http://docs.yahoo.com/info/terms/
        • Ken Schwaber
          Great, You get to write the backlog chapters of the next book! ... From: gilmanj_2000@yahoo.com [mailto:gilmanj_2000@yahoo.com] Sent: Friday, November 30, 2001
          Message 4 of 7 , Nov 30, 2001
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            Great, You get to write the backlog chapters of the next book!

            -----Original Message-----
            From: gilmanj_2000@... [mailto:gilmanj_2000@...]
            Sent: Friday, November 30, 2001 2:41 PM
            To: scrumdevelopment@yahoogroups.com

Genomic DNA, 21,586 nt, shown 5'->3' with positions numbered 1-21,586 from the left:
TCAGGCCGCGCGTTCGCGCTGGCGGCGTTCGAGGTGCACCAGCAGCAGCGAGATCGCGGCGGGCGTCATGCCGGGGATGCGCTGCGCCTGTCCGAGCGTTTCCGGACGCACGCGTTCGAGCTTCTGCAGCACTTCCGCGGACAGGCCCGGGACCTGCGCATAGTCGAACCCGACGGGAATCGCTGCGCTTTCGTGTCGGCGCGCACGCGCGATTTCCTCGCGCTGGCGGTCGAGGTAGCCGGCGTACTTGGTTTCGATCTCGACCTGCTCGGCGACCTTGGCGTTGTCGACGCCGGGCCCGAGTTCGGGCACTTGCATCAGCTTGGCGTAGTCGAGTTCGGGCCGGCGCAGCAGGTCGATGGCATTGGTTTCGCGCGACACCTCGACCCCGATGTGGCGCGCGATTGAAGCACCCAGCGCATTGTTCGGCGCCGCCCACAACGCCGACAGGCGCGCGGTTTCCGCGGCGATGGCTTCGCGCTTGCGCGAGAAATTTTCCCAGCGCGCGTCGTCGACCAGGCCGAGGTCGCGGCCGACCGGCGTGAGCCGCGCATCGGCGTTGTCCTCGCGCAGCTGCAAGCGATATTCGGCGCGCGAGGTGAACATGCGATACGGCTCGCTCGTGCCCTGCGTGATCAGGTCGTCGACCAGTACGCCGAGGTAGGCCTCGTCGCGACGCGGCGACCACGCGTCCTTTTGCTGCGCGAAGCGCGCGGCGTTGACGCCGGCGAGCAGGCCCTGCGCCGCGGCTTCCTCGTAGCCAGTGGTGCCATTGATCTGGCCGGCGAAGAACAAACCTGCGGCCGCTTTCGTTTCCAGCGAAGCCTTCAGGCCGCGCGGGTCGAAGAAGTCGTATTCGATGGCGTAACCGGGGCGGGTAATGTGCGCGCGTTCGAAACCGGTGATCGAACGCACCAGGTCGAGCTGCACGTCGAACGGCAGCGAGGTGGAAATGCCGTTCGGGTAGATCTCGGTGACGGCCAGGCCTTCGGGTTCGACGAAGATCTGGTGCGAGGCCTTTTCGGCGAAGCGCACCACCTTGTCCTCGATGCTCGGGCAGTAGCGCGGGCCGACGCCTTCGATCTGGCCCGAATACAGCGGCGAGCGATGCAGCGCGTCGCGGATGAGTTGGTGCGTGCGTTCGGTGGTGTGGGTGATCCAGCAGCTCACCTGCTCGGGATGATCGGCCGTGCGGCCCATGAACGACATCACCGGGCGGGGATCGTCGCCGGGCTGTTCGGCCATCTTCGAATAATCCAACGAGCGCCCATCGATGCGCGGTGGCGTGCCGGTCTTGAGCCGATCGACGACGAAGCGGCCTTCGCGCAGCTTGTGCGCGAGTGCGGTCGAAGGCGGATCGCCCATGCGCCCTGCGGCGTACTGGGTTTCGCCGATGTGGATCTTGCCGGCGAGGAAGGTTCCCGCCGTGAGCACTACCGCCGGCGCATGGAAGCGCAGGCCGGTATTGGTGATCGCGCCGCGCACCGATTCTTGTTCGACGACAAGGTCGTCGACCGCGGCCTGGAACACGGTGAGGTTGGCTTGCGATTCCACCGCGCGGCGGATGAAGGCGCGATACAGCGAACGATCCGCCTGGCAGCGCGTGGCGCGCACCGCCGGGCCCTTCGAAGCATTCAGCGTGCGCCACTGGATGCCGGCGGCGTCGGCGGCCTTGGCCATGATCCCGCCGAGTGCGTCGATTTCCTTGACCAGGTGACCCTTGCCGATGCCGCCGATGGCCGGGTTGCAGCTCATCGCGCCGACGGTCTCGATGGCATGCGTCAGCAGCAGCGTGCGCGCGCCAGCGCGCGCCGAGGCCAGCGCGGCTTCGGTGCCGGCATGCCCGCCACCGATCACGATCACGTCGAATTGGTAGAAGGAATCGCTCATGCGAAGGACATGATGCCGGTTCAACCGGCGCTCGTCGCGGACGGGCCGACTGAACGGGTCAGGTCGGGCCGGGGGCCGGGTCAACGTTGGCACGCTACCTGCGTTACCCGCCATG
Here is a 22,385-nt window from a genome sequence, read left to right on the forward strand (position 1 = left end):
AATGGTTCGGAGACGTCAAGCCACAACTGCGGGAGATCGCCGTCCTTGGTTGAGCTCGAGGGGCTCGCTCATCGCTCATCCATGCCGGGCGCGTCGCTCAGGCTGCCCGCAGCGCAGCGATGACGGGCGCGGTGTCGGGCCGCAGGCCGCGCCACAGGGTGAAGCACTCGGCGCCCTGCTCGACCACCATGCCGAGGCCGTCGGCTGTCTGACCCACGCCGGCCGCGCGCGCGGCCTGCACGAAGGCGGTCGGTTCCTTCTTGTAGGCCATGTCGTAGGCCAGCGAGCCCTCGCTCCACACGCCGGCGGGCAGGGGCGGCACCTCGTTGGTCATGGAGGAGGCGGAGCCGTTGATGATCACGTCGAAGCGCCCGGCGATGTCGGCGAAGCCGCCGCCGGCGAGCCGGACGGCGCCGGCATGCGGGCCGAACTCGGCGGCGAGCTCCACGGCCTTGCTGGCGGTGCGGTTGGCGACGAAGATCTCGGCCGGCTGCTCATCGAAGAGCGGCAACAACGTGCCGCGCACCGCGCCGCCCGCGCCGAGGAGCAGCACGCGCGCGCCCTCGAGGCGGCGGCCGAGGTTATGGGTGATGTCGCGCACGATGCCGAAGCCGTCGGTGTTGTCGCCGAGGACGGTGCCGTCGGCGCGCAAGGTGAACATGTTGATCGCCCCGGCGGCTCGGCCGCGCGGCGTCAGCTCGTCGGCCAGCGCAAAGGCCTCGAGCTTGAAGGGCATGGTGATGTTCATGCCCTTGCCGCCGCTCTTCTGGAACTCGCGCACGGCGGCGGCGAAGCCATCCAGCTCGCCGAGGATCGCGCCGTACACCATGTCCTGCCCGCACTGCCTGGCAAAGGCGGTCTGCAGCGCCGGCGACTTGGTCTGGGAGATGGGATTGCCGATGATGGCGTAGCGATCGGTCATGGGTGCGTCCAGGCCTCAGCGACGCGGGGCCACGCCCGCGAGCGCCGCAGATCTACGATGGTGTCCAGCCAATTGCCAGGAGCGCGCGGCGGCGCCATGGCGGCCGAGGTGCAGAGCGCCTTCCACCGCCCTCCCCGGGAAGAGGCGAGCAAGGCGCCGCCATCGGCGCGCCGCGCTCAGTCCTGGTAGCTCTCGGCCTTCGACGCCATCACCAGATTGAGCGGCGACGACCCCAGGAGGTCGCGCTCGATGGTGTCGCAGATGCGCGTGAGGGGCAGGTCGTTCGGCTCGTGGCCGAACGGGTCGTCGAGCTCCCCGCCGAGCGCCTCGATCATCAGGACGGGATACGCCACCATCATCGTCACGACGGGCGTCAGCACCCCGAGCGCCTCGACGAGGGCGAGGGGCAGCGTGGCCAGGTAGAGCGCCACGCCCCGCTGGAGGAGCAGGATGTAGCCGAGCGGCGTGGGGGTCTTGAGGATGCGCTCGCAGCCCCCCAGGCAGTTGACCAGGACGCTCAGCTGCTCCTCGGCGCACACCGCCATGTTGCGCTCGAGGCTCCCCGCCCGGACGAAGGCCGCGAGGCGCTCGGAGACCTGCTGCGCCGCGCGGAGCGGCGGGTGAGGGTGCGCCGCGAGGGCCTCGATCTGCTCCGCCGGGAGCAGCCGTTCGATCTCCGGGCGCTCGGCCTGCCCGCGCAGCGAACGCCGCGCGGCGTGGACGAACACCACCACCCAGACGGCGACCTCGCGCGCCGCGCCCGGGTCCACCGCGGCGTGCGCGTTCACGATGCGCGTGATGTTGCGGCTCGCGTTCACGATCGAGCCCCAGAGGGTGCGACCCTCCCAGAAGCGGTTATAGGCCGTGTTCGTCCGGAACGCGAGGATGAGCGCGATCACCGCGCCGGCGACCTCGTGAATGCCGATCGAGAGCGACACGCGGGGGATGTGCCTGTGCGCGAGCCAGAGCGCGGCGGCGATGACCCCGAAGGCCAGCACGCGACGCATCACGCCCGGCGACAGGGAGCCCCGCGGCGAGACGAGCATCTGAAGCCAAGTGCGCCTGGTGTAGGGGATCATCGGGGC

Subject: [scrumdevelopment] Re: Product Backlog questions


            Now I think I get it!

            John

            --- In scrumdevelopment@y..., "Ken Schwaber" <ken.schwaber@v...>
            wrote:
            >
            > <First, you say that "the 'current product backlog' represents work
            > that will be done against the rooot of the source library."
            >
            > I was under the impression that the product backlog represented both
            > work that will be done and work that "might" be done. However,
            > release backlogs and sprint backlogs represented only work to be
            > done. Is that incorrect?>
            >
            > Product Backlog is a single list of work that might be done.
            Separators
            > indicate where we think the next Sprint might come from, the Sprint
            after
            > that, etc., and another separator indicate that moment's plans for
            the next